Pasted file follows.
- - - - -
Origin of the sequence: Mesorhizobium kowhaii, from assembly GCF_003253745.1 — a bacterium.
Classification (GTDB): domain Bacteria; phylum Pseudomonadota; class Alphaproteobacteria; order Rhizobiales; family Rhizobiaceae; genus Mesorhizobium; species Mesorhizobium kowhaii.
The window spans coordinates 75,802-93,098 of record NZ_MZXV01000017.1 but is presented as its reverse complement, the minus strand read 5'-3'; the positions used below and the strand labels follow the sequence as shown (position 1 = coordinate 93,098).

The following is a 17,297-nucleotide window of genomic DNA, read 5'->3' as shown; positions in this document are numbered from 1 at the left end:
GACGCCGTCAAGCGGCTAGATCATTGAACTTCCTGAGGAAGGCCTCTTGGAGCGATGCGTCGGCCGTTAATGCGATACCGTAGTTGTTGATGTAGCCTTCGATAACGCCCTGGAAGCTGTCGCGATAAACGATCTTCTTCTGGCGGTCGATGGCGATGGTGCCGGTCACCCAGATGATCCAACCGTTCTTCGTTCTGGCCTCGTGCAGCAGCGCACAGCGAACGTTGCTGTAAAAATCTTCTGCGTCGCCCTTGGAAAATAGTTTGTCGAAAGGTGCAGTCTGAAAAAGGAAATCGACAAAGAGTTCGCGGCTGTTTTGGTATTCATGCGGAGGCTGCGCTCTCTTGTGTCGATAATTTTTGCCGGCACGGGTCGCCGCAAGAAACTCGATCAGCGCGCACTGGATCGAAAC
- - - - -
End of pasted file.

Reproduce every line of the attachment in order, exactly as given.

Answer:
Origin of the sequence: Mesorhizobium kowhaii, from assembly GCF_003253745.1 — a bacterium.
Classification (GTDB): domain Bacteria; phylum Pseudomonadota; class Alphaproteobacteria; order Rhizobiales; family Rhizobiaceae; genus Mesorhizobium; species Mesorhizobium kowhaii.
The window spans coordinates 75,802-93,098 of record NZ_MZXV01000017.1 but is presented as its reverse complement, the minus strand read 5'-3'; the positions used below and the strand labels follow the sequence as shown (position 1 = coordinate 93,098).

The following is a 17,297-nucleotide window of genomic DNA, read 5'->3' as shown; positions in this document are numbered from 1 at the left end:
GACGCCGTCAAGCGGCTAGATCATTGAACTTCCTGAGGAAGGCCTCTTGGAGCGATGCGTCGGCCGTTAATGCGATACCGTAGTTGTTGATGTAGCCTTCGATAACGCCCTGGAAGCTGTCGCGATAAACGATCTTCTTCTGGCGGTCGATGGCGATGGTGCCGGTCACCCAGATGATCCAACCGTTCTTCGTTCTGGCCTCGTGCAGCAGCGCACAGCGAACGTTGCTGTAAAAATCTTCTGCGTCGCCCTTGGAAAATAGTTTGTCGAAAGGTGCAGTCTGAAAAAGGAAATCGACAAAGAGTTCGCGGCTGTTTTGGTATTCATGCGGAGGCTGCGCTCTCTTGTGTCGATAATTTTTGCCGGCACGGGTCGCCGCAAGAAACTCGATCAGCGCGCACTGGATCGAAAC